160 Pine Hill Road
Chelmsford, MA, 01824

COST: $35.00

This is a hands-on workshop where you will learn about soil,
plant choices and maintenance of container gardens.

Bring your own container or choose one from Weston Nurseries extensive inventory.

Soil and plants will be provided for a medium sized container, about 12″ in diameter.

Additional plantings will be available for sale.

CLICK HERE to register for the workshop!

Donate by May 9th to Send a Beautiful Mother’s Day Card

Remember those times your mother made you smile?
Return the favor this Mother’s Day.

When you make a donation in your mother’s name to the Power of Flowers Project, you honor your mother with hand-made bouquets delivered to those in need of a smile. You will have the satisfaction of knowing that your donation spreads smiles to the elderly, veterans, critically ill, and shut-ins across the Merrimack Valley.

When you donate by May 9th, a beautiful card with the image below will be sent per your instructions. An email will be sent per your instructions for donations received after May 9th.

inside inscription
To honor you for Mother’s Day a donation has been made in your name.
The Power of Flowers is pleased to be part of your remembrance and grateful for your support of its mission.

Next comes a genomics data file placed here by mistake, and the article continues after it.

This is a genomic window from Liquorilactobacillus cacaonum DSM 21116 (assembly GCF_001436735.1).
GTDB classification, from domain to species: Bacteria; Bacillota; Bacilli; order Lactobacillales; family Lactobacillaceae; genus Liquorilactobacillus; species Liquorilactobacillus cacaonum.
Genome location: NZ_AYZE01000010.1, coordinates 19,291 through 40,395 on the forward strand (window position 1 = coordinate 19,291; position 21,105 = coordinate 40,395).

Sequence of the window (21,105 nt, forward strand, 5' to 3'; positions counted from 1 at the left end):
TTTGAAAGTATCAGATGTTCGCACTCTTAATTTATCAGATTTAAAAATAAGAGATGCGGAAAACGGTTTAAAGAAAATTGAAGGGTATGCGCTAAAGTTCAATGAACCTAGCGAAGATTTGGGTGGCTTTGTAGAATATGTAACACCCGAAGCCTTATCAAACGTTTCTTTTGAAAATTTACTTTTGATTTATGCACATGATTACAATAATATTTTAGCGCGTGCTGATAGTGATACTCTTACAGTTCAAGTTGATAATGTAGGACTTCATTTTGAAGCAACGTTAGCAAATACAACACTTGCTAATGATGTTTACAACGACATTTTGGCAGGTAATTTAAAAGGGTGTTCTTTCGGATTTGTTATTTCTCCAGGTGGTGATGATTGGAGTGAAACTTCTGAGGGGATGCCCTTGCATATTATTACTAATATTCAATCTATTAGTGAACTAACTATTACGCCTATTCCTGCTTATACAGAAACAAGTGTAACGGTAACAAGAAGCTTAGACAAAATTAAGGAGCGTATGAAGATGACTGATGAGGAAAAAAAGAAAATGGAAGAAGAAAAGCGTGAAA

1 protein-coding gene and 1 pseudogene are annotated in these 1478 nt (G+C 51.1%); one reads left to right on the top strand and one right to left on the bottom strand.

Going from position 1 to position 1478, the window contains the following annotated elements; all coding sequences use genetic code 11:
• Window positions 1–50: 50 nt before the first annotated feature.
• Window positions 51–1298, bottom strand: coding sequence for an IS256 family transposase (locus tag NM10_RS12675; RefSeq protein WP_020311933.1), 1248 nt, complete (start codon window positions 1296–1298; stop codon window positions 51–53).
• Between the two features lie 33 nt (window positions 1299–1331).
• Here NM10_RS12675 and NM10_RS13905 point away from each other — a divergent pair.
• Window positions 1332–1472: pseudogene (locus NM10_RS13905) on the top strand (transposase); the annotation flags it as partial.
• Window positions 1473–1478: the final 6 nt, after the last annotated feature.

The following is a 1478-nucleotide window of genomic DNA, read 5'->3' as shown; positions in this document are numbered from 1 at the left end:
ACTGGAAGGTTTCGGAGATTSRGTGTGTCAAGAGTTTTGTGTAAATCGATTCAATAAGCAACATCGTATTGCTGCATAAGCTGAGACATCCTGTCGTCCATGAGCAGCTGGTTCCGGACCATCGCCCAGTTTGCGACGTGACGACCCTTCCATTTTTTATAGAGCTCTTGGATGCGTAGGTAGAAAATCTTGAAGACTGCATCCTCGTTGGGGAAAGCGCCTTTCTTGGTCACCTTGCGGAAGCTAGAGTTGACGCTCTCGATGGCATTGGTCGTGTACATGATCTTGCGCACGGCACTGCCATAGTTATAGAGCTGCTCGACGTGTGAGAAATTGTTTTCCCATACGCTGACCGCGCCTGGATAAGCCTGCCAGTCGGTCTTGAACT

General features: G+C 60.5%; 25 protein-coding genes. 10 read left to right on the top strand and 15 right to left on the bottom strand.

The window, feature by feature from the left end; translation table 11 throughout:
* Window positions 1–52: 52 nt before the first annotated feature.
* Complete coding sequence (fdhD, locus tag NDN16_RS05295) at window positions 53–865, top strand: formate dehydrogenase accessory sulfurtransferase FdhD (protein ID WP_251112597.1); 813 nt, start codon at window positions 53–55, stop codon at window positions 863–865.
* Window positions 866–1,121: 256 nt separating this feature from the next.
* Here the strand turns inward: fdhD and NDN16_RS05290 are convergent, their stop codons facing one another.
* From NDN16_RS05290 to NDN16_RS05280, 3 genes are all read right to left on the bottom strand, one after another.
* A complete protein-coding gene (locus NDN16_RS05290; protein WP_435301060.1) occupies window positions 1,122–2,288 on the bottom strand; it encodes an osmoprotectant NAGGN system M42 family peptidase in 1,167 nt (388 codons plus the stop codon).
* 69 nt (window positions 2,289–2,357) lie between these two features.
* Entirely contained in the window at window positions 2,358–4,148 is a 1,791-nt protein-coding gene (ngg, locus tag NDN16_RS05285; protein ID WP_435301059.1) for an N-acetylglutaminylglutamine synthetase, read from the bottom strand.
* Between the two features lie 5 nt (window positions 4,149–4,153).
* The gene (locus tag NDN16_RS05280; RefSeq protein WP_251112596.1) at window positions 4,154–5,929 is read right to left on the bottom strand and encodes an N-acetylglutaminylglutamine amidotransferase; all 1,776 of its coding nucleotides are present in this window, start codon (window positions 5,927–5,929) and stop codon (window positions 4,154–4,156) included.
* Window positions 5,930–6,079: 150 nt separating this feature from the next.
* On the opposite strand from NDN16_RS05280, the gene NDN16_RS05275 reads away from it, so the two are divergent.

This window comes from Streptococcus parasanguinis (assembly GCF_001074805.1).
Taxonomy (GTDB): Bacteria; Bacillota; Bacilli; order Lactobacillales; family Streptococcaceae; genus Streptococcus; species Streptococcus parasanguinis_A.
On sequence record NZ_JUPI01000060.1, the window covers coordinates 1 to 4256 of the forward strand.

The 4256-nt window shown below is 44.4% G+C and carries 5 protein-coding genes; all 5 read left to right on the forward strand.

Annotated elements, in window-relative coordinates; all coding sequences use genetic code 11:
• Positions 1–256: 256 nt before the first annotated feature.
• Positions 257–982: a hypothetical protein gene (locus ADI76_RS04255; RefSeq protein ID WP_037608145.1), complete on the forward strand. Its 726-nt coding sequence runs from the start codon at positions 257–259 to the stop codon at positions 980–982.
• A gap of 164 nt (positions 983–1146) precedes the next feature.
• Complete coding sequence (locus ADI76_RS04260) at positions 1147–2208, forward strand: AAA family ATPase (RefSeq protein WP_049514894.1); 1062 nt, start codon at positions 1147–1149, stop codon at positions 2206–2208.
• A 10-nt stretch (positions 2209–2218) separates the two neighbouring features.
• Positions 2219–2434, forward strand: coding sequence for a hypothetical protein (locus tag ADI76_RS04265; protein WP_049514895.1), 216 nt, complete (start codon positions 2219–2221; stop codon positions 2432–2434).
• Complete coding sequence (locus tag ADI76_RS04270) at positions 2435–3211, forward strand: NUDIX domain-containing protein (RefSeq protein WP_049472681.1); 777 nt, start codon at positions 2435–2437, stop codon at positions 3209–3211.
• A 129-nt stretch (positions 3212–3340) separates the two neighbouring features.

A donation in your mother’s name is a unique way to remember your mother or to honor her memory this Mother’s Day.



1. We take donated flowers that would otherwise be thrown into some dumpster and save 70% of them. We re-hydrate them overnight and then recycle them in individual bouquets.

2. We use biodegradable cups for these bouquets.

Compostable Cups

3. Each month we recycle for reuse a van full of glass, paper, and plastic items. Hundreds of pounds a year of floral supplies and containers, in which donated flowers arrive from weddings and funeral homes, are cleaned and sold back to the floral industry for reuse.

4. Volunteers regularly take home plant material to compost and take cardboard boxes to the Tewksbury Hospital site to recycle.

We’re proud of our symbol–a flower surrounded by the universal recycling symbol.

That symbol was designed nearly 40 years ago in this country and is now used worldwide, often surrounded by the words: Reduce, Reuse, Recycle. We adopted it and added the pink posie to demonstrate how important recycling is to our mission.

Reduce, Reuse, Recycle…that’s precisely what the Power of Flowers Project does!

Join our efforts….Donate time! Donate flowers! Donate money! Visit us at Power of Flowers Project to get started!